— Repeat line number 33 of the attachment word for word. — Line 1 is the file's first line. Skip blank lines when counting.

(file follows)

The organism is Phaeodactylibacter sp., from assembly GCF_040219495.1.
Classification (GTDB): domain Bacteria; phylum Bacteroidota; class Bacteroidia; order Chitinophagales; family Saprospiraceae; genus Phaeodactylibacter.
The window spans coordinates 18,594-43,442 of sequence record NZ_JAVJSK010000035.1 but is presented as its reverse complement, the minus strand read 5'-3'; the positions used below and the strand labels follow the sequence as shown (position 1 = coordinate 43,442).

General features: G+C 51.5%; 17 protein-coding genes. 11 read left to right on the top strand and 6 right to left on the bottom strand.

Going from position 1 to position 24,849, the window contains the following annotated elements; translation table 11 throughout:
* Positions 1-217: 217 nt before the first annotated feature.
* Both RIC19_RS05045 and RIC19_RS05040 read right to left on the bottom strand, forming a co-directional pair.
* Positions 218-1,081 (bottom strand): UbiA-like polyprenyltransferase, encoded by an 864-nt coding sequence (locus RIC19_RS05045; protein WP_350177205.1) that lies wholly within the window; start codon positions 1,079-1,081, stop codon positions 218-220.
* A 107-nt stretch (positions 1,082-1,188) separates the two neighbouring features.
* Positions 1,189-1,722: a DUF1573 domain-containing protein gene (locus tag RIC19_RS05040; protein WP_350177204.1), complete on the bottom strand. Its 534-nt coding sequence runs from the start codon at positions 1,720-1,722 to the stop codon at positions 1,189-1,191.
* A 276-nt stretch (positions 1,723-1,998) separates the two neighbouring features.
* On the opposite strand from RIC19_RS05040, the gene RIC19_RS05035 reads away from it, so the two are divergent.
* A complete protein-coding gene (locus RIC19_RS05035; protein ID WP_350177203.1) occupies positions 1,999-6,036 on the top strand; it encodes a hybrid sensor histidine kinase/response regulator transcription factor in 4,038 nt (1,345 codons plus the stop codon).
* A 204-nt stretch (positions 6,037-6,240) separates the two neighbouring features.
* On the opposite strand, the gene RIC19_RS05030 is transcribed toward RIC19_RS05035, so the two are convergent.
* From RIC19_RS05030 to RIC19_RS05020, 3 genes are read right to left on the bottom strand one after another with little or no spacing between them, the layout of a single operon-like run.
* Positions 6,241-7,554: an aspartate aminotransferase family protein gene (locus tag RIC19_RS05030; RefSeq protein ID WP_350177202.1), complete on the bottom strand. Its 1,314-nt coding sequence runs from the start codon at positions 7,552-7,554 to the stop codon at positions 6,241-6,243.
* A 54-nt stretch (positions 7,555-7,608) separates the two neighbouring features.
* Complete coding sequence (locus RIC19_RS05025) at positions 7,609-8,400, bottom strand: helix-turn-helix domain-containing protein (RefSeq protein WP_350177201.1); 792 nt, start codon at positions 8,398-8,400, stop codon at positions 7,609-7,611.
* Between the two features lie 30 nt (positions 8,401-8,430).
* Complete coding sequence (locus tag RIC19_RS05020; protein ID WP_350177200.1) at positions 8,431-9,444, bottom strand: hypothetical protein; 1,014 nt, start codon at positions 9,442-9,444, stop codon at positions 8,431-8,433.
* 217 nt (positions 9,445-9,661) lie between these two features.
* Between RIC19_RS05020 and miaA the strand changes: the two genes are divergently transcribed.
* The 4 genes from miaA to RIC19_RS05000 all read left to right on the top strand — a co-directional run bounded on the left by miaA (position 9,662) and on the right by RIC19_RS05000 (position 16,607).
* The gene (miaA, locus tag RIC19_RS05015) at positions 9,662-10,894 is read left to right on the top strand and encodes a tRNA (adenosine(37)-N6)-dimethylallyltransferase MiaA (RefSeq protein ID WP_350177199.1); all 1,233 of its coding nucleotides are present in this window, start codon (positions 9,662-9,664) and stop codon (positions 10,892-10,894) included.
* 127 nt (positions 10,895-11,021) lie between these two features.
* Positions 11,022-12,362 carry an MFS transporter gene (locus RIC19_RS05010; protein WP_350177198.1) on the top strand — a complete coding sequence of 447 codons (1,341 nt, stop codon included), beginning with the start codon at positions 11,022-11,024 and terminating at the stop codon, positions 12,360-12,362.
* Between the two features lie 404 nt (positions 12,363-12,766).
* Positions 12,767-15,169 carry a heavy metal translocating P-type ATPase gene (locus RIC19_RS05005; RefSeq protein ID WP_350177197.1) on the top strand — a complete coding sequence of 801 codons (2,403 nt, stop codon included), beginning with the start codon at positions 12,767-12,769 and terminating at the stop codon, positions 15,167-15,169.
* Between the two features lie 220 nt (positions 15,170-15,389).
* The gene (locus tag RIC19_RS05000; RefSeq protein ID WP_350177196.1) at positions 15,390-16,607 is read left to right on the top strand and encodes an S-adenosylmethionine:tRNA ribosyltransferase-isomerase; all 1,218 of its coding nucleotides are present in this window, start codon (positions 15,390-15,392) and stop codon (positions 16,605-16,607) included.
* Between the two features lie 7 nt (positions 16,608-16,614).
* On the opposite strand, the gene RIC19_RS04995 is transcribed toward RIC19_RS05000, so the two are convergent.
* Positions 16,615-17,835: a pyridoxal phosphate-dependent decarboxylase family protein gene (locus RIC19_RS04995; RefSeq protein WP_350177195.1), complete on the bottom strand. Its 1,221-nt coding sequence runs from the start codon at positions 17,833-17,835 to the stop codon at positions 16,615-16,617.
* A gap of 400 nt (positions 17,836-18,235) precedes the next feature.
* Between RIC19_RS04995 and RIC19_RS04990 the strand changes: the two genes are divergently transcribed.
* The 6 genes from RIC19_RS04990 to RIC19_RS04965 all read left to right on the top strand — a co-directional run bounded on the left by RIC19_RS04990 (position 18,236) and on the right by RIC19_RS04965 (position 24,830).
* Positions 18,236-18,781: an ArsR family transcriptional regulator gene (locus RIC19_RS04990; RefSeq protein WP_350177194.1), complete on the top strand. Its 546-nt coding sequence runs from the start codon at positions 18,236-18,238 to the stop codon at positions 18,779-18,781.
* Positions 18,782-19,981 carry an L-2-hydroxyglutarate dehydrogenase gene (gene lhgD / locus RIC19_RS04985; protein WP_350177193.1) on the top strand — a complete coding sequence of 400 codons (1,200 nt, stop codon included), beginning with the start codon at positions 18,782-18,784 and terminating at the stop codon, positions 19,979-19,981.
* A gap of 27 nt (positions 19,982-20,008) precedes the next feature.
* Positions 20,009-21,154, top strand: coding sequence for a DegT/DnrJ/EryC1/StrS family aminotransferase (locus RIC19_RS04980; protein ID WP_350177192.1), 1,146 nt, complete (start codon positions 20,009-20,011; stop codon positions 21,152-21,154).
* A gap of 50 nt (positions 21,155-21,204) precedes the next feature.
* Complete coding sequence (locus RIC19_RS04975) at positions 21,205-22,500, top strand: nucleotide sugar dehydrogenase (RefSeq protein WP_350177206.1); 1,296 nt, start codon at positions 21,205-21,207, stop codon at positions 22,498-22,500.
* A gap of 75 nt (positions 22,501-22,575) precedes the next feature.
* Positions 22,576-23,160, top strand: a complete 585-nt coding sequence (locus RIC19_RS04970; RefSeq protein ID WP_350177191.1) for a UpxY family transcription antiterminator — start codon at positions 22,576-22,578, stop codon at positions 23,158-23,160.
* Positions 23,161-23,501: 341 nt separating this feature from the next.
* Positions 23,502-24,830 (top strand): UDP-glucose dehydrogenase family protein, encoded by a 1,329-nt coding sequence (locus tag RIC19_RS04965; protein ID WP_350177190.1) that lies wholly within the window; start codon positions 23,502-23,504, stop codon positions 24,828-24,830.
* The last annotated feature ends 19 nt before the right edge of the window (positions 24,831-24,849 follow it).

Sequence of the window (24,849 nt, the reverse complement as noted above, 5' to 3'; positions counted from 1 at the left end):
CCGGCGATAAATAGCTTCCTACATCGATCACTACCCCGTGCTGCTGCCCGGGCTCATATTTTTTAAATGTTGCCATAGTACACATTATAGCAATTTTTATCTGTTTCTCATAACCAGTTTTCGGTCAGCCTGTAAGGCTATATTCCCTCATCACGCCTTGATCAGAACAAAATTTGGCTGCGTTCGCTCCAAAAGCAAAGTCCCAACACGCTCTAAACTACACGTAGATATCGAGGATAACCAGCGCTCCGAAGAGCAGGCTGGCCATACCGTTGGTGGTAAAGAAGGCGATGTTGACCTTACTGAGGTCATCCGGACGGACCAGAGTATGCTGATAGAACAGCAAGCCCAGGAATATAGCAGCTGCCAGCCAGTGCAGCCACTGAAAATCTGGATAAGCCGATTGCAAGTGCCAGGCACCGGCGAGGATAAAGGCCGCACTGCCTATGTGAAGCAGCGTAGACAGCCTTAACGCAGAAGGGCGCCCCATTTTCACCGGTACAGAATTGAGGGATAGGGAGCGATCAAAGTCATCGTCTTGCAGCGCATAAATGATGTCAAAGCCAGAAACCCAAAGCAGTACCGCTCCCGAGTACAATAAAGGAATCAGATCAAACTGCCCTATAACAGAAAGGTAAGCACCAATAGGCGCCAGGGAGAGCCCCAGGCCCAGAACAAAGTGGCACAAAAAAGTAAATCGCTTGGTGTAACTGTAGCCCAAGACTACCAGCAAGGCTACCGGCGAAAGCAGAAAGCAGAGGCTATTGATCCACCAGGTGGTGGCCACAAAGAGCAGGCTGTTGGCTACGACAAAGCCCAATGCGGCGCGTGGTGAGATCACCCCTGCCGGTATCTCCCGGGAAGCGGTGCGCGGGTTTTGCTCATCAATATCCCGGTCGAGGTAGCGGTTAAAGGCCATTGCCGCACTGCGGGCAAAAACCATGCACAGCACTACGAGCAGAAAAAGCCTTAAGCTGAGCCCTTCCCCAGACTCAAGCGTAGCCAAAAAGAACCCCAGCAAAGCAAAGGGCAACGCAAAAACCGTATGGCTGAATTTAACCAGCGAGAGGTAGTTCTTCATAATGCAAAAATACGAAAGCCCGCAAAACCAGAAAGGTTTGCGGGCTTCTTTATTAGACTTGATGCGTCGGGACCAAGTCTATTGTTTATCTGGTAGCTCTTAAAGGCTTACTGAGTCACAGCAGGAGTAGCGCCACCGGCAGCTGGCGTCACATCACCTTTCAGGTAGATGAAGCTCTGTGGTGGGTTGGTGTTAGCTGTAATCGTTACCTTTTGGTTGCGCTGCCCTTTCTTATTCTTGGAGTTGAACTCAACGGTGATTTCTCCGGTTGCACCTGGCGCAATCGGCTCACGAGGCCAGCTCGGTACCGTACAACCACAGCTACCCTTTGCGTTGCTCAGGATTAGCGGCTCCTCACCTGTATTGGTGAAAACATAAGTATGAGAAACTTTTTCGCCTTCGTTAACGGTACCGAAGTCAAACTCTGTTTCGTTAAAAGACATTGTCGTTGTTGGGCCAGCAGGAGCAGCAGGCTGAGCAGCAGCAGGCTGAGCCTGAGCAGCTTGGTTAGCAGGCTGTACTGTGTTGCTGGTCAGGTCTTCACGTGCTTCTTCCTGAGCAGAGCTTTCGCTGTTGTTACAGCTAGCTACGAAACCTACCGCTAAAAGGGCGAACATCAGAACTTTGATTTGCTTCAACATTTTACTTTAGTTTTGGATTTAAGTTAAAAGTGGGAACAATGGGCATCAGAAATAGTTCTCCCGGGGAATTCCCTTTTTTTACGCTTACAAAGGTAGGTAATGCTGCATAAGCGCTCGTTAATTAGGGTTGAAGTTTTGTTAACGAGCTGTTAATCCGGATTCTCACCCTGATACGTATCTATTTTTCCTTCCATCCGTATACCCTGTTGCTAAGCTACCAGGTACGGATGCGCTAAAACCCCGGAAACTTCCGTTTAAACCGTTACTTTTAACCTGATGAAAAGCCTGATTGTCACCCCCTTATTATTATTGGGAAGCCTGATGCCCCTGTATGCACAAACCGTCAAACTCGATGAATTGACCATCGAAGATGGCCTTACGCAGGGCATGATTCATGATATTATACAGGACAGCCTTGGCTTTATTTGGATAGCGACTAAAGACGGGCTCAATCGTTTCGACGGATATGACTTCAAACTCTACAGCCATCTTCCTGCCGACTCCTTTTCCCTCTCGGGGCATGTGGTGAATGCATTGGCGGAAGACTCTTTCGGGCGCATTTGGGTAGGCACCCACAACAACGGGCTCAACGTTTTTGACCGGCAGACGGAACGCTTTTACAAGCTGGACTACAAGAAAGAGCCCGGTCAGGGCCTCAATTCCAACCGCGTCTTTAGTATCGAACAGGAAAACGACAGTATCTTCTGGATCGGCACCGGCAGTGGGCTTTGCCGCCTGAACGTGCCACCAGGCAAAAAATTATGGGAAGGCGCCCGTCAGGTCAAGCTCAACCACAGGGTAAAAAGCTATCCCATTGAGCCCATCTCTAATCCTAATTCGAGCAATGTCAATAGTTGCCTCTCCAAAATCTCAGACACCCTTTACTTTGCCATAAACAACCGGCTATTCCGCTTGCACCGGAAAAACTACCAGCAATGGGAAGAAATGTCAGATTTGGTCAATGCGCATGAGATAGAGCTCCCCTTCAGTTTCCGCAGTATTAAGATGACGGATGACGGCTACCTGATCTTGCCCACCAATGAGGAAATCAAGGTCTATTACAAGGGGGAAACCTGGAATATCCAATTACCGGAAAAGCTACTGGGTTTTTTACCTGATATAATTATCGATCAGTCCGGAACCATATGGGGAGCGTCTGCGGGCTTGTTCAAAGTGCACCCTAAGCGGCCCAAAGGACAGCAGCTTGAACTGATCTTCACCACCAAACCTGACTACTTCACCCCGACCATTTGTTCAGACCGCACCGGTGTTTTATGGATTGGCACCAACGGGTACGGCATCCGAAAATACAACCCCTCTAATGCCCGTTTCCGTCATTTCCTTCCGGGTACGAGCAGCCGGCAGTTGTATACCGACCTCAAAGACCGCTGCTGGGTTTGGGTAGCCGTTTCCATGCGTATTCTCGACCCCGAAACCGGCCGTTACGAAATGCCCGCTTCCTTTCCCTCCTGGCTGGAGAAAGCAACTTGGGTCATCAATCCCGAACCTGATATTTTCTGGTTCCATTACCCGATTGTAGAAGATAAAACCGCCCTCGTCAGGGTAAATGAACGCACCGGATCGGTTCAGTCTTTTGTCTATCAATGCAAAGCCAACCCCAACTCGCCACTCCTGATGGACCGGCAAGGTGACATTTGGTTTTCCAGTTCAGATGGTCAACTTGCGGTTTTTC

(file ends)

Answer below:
* On the opposite strand, the gene RIC19_RS04995 is transcribed toward RIC19_RS05000, so the two are convergent.